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Programmed cell death in invertebrates.


Hengartner, M O (1996). Programmed cell death in invertebrates. Current Opinion in Genetics & Development, 6(1):34-38.

Abstract

Genetic studies of programmed cell death in Caenorhabditis elegans and Drosophila melanogaster have led to the identification of several invertebrate cell death genes. In C. elegans, ced-3 and ced-4 function to kill cells, whereas ced-9 protects cells from death. In Drosophila, the genes reaper and hid act in parallel to promote cell death. Characterization of these genes has revealed that the process of programmed cell death is evolutionarily conserved and has shed light on the molecular nature of the apoptotic machinery.

Abstract

Genetic studies of programmed cell death in Caenorhabditis elegans and Drosophila melanogaster have led to the identification of several invertebrate cell death genes. In C. elegans, ced-3 and ced-4 function to kill cells, whereas ced-9 protects cells from death. In Drosophila, the genes reaper and hid act in parallel to promote cell death. Characterization of these genes has revealed that the process of programmed cell death is evolutionarily conserved and has shed light on the molecular nature of the apoptotic machinery.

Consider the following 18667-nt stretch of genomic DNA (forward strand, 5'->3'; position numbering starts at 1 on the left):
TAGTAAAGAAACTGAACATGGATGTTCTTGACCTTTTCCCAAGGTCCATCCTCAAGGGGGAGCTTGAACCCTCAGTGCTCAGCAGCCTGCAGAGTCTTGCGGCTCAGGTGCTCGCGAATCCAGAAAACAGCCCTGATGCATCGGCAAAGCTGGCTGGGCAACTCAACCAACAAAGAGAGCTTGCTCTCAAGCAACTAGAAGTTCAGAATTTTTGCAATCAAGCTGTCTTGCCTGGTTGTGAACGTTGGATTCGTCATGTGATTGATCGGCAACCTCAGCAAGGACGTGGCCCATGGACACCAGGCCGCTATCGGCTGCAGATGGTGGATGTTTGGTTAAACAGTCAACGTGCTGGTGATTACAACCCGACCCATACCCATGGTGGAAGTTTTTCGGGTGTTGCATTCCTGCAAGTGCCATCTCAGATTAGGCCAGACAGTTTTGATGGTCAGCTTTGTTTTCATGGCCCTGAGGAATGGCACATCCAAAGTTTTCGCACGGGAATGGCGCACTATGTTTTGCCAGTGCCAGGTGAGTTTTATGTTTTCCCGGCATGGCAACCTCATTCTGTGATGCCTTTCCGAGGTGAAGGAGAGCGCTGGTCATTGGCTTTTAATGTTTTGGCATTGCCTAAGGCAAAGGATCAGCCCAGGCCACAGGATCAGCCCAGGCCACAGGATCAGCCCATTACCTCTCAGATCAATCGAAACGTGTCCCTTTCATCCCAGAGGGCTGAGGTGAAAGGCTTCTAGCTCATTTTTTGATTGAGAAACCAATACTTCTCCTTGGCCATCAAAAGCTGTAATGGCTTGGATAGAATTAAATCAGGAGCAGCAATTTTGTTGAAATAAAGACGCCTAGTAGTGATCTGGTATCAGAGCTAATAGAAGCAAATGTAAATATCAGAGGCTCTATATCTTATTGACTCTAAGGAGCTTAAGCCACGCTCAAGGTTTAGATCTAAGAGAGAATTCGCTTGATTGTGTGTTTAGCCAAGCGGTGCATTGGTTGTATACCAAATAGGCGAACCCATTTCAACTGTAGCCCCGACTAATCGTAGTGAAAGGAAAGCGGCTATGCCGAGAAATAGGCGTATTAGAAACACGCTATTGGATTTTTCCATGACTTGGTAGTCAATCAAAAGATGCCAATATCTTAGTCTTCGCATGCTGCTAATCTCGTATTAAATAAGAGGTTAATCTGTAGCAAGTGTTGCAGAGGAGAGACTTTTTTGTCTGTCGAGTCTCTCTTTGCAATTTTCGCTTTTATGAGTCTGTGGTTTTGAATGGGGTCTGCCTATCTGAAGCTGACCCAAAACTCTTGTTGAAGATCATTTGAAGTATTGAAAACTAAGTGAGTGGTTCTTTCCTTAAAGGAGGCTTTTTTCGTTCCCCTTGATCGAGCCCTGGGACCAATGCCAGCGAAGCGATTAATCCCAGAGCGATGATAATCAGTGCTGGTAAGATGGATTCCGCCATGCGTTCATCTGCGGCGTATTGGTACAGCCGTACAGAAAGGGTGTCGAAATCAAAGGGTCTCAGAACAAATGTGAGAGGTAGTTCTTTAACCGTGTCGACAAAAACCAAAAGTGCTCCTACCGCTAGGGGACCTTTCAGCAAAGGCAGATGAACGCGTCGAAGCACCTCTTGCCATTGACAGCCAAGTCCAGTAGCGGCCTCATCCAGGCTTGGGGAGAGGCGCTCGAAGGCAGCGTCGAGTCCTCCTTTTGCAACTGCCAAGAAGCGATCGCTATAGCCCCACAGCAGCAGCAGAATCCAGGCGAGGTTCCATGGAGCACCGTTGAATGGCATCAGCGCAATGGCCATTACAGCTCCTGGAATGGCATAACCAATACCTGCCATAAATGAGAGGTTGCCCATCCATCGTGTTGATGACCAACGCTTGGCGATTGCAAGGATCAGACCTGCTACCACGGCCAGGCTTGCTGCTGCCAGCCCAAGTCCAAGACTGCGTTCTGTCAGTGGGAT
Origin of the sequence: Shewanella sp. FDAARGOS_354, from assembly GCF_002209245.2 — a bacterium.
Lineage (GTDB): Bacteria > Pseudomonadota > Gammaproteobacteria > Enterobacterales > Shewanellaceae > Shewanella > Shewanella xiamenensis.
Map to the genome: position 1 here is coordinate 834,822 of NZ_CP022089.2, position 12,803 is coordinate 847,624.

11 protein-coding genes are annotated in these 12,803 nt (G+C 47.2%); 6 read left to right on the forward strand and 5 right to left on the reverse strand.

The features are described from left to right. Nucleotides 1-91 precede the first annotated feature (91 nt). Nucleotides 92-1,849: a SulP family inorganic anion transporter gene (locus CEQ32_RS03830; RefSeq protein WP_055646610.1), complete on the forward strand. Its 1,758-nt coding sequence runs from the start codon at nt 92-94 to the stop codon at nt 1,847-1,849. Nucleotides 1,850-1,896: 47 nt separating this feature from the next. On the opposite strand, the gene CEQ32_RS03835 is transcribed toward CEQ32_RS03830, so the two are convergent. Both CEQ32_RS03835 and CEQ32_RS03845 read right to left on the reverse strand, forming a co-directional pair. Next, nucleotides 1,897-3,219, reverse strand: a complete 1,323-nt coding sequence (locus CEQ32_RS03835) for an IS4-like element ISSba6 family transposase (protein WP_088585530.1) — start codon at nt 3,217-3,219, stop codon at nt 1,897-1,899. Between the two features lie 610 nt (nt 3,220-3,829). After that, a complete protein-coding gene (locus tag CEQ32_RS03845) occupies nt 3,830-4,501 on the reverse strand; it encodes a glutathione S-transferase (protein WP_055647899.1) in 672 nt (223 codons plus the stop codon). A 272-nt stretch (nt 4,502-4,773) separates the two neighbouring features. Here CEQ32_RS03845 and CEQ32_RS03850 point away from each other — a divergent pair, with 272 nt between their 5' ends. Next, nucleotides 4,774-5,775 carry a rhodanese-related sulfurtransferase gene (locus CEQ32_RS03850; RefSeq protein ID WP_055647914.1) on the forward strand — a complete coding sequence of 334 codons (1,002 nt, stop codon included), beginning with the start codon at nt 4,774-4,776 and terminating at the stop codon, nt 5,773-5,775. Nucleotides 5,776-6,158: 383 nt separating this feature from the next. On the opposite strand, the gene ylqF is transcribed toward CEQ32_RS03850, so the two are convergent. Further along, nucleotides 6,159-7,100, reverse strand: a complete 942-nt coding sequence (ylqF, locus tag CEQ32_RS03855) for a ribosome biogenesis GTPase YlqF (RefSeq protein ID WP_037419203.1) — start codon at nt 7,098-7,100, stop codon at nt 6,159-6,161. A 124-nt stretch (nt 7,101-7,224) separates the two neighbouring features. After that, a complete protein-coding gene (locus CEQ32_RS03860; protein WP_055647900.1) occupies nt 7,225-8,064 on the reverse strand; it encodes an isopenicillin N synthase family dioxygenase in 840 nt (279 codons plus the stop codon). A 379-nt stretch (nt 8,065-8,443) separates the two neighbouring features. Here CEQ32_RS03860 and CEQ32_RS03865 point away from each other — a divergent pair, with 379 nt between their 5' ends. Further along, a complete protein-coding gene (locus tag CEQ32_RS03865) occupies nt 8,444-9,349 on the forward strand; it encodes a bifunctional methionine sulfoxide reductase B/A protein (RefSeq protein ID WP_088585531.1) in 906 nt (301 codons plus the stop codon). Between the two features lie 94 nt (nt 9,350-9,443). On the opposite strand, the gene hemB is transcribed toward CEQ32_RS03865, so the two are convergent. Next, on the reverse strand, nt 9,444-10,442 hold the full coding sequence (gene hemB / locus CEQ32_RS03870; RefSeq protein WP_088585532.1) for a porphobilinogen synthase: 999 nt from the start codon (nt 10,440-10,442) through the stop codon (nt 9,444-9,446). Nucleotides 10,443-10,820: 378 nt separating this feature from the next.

Citations

90 citations in Web of Science®
88 citations in Scopus®
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Additional indexing

Item Type:Journal Article, refereed
Communities & Collections:07 Faculty of Science > Institute of Molecular Life Sciences
Dewey Decimal Classification:570 Life sciences; biology
Language:English
Date:1 February 1996
Deposited On:11 Feb 2008 12:20
Last Modified:05 Apr 2016 12:17
Publisher:Elsevier
ISSN:0959-437X
Publisher DOI:https://doi.org/10.1016/S0959-437X(96)90007-6
PubMed ID:8791487

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